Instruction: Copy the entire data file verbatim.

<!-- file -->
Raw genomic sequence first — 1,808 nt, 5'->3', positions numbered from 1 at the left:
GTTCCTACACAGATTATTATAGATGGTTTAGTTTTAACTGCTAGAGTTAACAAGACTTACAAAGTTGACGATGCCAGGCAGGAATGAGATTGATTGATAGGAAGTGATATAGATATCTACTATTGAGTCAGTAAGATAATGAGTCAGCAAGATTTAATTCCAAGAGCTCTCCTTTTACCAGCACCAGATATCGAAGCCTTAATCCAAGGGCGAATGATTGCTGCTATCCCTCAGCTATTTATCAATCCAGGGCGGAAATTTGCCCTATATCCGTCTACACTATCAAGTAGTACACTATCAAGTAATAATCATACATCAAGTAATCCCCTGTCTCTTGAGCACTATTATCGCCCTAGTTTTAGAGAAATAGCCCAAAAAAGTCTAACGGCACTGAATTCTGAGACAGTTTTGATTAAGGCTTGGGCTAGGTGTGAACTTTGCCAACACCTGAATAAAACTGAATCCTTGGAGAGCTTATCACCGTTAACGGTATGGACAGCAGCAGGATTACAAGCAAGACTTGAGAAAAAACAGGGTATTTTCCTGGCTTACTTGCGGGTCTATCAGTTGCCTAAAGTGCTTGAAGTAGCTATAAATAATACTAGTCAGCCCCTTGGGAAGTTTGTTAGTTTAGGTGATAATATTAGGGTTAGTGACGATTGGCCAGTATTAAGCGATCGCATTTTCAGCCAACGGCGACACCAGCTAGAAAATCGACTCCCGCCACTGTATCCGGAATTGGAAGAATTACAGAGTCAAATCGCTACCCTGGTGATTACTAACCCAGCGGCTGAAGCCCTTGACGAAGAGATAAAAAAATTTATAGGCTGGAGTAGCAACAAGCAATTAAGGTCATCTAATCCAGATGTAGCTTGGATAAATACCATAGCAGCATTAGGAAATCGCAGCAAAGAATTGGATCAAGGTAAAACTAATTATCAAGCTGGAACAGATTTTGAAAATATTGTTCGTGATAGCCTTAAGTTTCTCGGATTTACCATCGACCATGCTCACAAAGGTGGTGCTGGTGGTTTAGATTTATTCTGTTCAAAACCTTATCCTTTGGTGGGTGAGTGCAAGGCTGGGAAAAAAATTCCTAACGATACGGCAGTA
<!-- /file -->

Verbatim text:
Raw genomic sequence first — 1,808 nt, 5'->3', positions numbered from 1 at the left:
GTTCCTACACAGATTATTATAGATGGTTTAGTTTTAACTGCTAGAGTTAACAAGACTTACAAAGTTGACGATGCCAGGCAGGAATGAGATTGATTGATAGGAAGTGATATAGATATCTACTATTGAGTCAGTAAGATAATGAGTCAGCAAGATTTAATTCCAAGAGCTCTCCTTTTACCAGCACCAGATATCGAAGCCTTAATCCAAGGGCGAATGATTGCTGCTATCCCTCAGCTATTTATCAATCCAGGGCGGAAATTTGCCCTATATCCGTCTACACTATCAAGTAGTACACTATCAAGTAATAATCATACATCAAGTAATCCCCTGTCTCTTGAGCACTATTATCGCCCTAGTTTTAGAGAAATAGCCCAAAAAAGTCTAACGGCACTGAATTCTGAGACAGTTTTGATTAAGGCTTGGGCTAGGTGTGAACTTTGCCAACACCTGAATAAAACTGAATCCTTGGAGAGCTTATCACCGTTAACGGTATGGACAGCAGCAGGATTACAAGCAAGACTTGAGAAAAAACAGGGTATTTTCCTGGCTTACTTGCGGGTCTATCAGTTGCCTAAAGTGCTTGAAGTAGCTATAAATAATACTAGTCAGCCCCTTGGGAAGTTTGTTAGTTTAGGTGATAATATTAGGGTTAGTGACGATTGGCCAGTATTAAGCGATCGCATTTTCAGCCAACGGCGACACCAGCTAGAAAATCGACTCCCGCCACTGTATCCGGAATTGGAAGAATTACAGAGTCAAATCGCTACCCTGGTGATTACTAACCCAGCGGCTGAAGCCCTTGACGAAGAGATAAAAAAATTTATAGGCTGGAGTAGCAACAAGCAATTAAGGTCATCTAATCCAGATGTAGCTTGGATAAATACCATAGCAGCATTAGGAAATCGCAGCAAAGAATTGGATCAAGGTAAAACTAATTATCAAGCTGGAACAGATTTTGAAAATATTGTTCGTGATAGCCTTAAGTTTCTCGGATTTACCATCGACCATGCTCACAAAGGTGGTGCTGGTGGTTTAGATTTATTCTGTTCAAAACCTTATCCTTTGGTGGGTGAGTGCAAGGCTGGGAAAAAAATTCCTAACGATACGGCAGTA